Because I can far too easily default to the same three brunch dishes (scrambled eggs with turkey bacon, whole-grain pancakes or leftover stuffed omelets), I do try to seek out brunch recipes that are outside my norm. Some weeks (and much to my husband’s delight), I bake a coffeecake. Others I bake up a frittata in my trusty cast-iron skillet (though some claim that I am too heavy-handed with the kale).
Twinkies had a last hurrah recently when its manufacturer, Hostess, declared bankruptcy. Along with stories of store shelves being emptied, were articles exploring the laundry list of highly processed ingredients including trans fats, processed swee...
It’s a weekend of celebrations, game-day get-togethers and competition on Food Network.
On Saturday Paula and her brother Bubba are preparing for a birthday celebration with lots of grilled and fried foods. On The Pioneer Woman, Ree is hosting a family game day on the ranch and she’s cooking up lunch afterward. Then Trisha’s having over her girlfriends for a game day filled with food. On Barefoot Contessa, Ina’s in Napa learning Thomas Keller’s secret to fried chicken. And finally Giada’s putting her twist on game-day grub.
Sunday morning Guy’s cooking with friends in Kentucky and he’s got a cocktail recipe to cap off the meal. Then on The Best Thing I Ever Made it’s meat lovers’ madness. Sunday evening it’s girls vs. boys on Rachael vs. Guy: Celebrity Cook-Off as the celebrity teams must cater to groups of kids. And finally on Iron Chef America, it’s Iron Chef Michael Symon vs. Chef Celina Tio, former competitor on Season 3 of The Next Iron Chef.
It’s my turn to take a stab at the famed Chopped basket. I’m sure I’d come up with something different from these options if asked today, tomorrow or the day after. It’s the beast that is Chopped!
Appetizer basket: Fruitcake, shad roe sack, vodka and Tokyo scallions
I’ve only cooked shad roe sack once and it reminded me of how you cook a good piece of liver — hot and fast. I’d build a brown butter sauce with capers and lemon, then in another pan quickly fry the shad roe sack with just a sprinkle of salt and pepper, maybe a dusting of flour, then I’d rest them in the brown butter sauce while I finished the rest of the dish. With the vodka and the scallions, I’d add some minced shallots and garlic, and I’d simmer them all in a pot with apple cider vinegar and maybe a bit of honey or sugar. Then I’d toast a slice of fruit cake and cut out cubes and make tiny croutons in butter. I’d put the quick vodka-pickled scallions on a plate alongside the shad roe sack in butter sauce and either make a quick bitter green salad for the croutons or just sprinkle them on the plate and hope I don’t get sent home because I didn’t want to incorporate the fruitcake into the dish completely, (ick). Hopefully the quick-pickled scallions would cut the brown butter sauce and I would get points for that — Seared Shad Roe Sack in a Brown Butter Sauce With Quick Vodka-Pickled Tokyo Scallions With Fruitcake Croutons.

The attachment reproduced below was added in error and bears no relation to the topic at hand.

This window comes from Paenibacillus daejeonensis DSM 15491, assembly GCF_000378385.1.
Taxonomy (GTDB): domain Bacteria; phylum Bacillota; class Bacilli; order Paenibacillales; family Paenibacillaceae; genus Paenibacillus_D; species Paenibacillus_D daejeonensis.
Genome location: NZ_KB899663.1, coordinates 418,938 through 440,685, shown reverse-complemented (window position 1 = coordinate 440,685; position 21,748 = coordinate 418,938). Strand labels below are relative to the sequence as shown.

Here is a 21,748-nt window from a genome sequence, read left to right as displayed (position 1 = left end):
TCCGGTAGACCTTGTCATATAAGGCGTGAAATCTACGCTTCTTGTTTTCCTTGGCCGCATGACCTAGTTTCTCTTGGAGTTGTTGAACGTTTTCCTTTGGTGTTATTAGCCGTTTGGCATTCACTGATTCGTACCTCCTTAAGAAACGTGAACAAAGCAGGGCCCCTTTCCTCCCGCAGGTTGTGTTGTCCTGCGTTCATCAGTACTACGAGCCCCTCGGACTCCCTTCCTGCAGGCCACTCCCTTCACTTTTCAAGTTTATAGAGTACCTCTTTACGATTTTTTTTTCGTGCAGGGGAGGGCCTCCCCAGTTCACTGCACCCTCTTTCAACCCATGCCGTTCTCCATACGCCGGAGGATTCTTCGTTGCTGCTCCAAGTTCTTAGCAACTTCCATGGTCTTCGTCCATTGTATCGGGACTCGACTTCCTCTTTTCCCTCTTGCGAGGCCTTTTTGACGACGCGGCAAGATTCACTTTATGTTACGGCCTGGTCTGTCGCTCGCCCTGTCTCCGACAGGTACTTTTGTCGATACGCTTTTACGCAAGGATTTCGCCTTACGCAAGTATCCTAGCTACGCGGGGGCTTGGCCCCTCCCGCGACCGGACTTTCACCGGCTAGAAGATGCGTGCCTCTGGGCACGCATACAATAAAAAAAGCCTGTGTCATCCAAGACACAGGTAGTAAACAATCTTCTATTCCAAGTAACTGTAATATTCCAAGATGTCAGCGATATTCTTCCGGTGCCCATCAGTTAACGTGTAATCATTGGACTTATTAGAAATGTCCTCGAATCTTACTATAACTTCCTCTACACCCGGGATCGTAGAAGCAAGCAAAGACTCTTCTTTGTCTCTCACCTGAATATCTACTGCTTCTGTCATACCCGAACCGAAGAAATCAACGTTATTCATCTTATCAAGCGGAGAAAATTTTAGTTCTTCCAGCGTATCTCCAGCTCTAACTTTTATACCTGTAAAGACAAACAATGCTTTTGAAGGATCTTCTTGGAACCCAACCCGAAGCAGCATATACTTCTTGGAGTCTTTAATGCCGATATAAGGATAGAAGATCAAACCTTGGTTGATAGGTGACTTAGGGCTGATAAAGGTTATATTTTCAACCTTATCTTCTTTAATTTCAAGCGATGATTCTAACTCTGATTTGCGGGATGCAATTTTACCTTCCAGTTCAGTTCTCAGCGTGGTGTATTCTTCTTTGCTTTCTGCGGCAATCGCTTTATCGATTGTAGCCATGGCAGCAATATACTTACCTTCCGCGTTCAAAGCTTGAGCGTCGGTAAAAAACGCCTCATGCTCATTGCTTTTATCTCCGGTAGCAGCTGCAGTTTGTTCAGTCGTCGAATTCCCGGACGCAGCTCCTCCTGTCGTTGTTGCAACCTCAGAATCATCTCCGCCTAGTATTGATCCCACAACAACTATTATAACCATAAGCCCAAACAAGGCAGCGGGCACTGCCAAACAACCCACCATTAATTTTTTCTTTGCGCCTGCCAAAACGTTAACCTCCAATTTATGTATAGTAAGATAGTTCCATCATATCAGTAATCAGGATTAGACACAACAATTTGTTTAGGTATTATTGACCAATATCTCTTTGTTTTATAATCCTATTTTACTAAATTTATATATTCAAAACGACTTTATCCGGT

I have to admit that watching Chopped actually stresses me out so much that if I watch when it airs late in the evening, I find that I can’t sleep. My husband thinks it’s “fun” to press pause and spit out quickly what he would do if he were getting the basket. Clearly he has never been in the Chopped kitchen himself. I can’t watch Chopped without feeling like I’m the one who actually has to pull off a culinary miracle in minutes, but for you, dear readers, I will take one for the team. I will give myself 30 seconds for each round to come up with a menu. Thirty seconds; that’s it (I’m on the honor system here, I realize). Time starts — now.
Appetizer basket: Fruitcake, shad roe sack, vodka and Tokyo scallions
I imagine opening the basket on that first course and pulling out fruit cake, my mind racing to the brandy-soaked monstrosity that my mom used to make for months leading up to the holidays. (Is this the Chopped basket where all fruitcakes go to die?) My mind would be spinning in despair, but not for long because the rest of the basket has potential — shad roe sack is amazing when simply sauteed, vodka and Tokyo scallions for the most part fit into the flavor profile. Even our (fr)enemy the fruitcake can play along nicely, adding some sweetness to play off the richness of the roe sack (think seared fois gras with berry compote). The biggest challenge for me is getting the onion not to overpower the rich roe sack.